Marketing vs. proposals

Aug 07, 2017

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If your marketing people are writing proposals, then they’re selling, not marketing. You need to know there’s a big difference between the two.

Is the marketing department in your firm really a proposal department? If it is a proposal department, then you don’t have a marketing department, you have a proposal department. They are not the same thing. Please print them new business cards with an appropriate title.

I am regularly meeting with senior leadership from other engineering and architecture firms, and I sincerely believe that they think proposal writing is marketing. If you’re writing a proposal, the time for marketing is over. If you’re writing a proposal, you’re now in the selling process, or more specifically, you’re at the point of sale. Marketing comes before the sales process. Way before.

These are really smart people, but they know not their mistake, which I’m content to let them continue to make. Why? It means that our firm, BIG RED DOG (Best Firms To Work For Multi-discipline #44 and #65 on the 2017 Hot Firm List), gets to continue marketing, really marketing, and building a brand, while our competitors write proposals. It’s not that we don’t write proposals. We write tons of them, enough to be on the Hot Firm List several years running. It’s just that proposal writing is not the marketing department’s job at our shop. Instead, our marketing team is directed to put the pieces in place that allow our seller-doers to be successful in winning new work. They build and operate our BIG RED Filter.

The marketing strategy for BIG RED DOG is incredibly easy to understand, yet requires a commitment to consistent and constant execution in order to be successful. We’re building a brand. We are not selling a specific person or project, but rather we are selling our culture, and that means that marketing is the responsibility of everybody in our firm.

We have two desired outcomes for the results of our marketing strategy.

First, we want to create raving fans of our company through our performance on behalf of our current clients, our thought and design leadership in the community, and our educational and news content creation. Everything we do to create raving fans comes together to represent our company culture, culminating in our marketing and branding efforts that the outside world sees.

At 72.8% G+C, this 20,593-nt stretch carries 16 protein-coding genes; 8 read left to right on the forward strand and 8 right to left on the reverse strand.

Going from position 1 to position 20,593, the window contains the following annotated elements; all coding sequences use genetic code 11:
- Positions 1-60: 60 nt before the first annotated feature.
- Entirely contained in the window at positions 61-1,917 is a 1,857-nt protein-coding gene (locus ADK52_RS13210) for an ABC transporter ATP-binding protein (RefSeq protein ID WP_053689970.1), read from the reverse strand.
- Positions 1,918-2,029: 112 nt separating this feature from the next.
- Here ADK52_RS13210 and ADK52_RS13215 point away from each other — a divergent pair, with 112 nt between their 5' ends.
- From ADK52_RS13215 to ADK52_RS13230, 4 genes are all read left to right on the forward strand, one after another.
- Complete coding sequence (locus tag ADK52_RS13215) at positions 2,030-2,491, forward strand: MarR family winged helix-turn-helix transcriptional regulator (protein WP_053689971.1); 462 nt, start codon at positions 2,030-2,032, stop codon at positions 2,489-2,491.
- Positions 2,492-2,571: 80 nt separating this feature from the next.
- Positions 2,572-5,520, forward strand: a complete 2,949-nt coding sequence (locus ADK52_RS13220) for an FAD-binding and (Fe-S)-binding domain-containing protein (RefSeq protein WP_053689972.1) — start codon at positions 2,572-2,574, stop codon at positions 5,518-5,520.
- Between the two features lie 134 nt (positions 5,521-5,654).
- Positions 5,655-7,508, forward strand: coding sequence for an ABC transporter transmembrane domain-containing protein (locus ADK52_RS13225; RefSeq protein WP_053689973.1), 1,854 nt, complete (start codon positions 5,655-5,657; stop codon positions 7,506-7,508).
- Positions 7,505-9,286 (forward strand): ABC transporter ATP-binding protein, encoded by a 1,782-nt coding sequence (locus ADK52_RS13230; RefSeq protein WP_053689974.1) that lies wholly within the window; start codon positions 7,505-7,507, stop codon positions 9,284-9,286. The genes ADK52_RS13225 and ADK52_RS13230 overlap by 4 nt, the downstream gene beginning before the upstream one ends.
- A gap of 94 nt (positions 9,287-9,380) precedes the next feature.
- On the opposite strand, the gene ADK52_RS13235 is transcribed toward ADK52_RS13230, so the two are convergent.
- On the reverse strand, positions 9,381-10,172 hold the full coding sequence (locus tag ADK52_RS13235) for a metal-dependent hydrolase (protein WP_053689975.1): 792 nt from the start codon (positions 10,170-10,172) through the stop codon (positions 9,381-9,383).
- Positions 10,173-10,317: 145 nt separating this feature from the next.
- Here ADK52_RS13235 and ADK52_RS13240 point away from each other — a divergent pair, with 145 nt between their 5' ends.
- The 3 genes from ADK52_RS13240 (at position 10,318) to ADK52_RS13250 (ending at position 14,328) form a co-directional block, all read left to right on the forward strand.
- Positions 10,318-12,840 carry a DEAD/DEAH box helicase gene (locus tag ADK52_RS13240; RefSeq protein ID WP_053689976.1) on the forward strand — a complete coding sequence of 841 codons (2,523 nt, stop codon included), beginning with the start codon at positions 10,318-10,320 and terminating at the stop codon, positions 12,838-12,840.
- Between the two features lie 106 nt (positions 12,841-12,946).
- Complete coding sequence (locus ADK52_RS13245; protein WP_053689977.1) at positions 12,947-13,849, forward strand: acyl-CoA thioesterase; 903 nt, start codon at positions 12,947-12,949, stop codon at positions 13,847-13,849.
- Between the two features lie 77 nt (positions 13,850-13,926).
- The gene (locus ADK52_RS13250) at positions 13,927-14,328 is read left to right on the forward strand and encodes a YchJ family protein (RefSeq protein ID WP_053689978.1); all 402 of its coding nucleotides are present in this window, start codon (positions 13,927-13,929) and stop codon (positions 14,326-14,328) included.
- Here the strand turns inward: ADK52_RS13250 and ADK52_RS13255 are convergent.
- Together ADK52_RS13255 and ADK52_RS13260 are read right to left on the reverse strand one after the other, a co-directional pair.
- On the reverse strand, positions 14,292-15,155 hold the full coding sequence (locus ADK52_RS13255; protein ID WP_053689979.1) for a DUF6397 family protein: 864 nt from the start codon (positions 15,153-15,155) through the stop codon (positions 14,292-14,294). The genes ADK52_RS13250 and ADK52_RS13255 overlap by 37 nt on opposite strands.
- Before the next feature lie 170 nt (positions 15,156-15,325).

And second, we want to elevate the sales process beyond the skills of any one salesperson by making target clients pass through our proprietary BIG RED Filter before they reach the point of sale. In most cases the point of sale for our company is being asked for a proposal or invited to submit a request for qualifications.

The two desired outcomes converge – the power of our raving fans (read: happy clients) forces prospective clients through the many screens in our BRD Filter. By the time a prospect is visiting our office for the first time, they’ve already decided to use BIG RED DOG.

I’ll give you a great example of how that works for another company. Have you ever been to an Apple store to look at new laptops? Apple has a powerful brand and extraordinary marketing. My guess is that if you’re at the Apple store, which, as a premium brand commands a premium price, you were not considering the $600 Dell. You were considering the $1,500 MacBook or the $3,500 MacBook. Either way, you decided before you met with the sales representative in the Apple store that you were going to buy an Apple, right? Now how would that situation change if Apple didn’t really do any marketing or failed to build that premium brand? What if they just wrote sales orders (proposals in our world)? Would they still be Apple? Or would they be one face in the crowd, totally undifferentiated from other computer makers?

It works the exact same way with our BIG RED Filter – our marketing and branding is so powerful, that prospective clients visit with one of our team members for the first time with the mindset that ours is the firm that they need to be working with. The point of sale effectively becomes a “meet and greet” process, because the sale has already occurred in the prospective client’s mind. Their itch had been scratched; often answers had already been provided, all before an initial face-to-face meeting.

True marketing requires leadership that really understands what marketing is and what it’s intended to accomplish. More importantly – and this is the second time I’ve stated this because it’s not to be dismissed – our strategy means that marketing at BIG RED DOG is in the job description of every team member, not just the marketing department.

So do you have a marketing department, or a proposal department? Which is more important?

Will Schnier is CEO of BIG RED DOG Engineering & Consulting. He can be reached at

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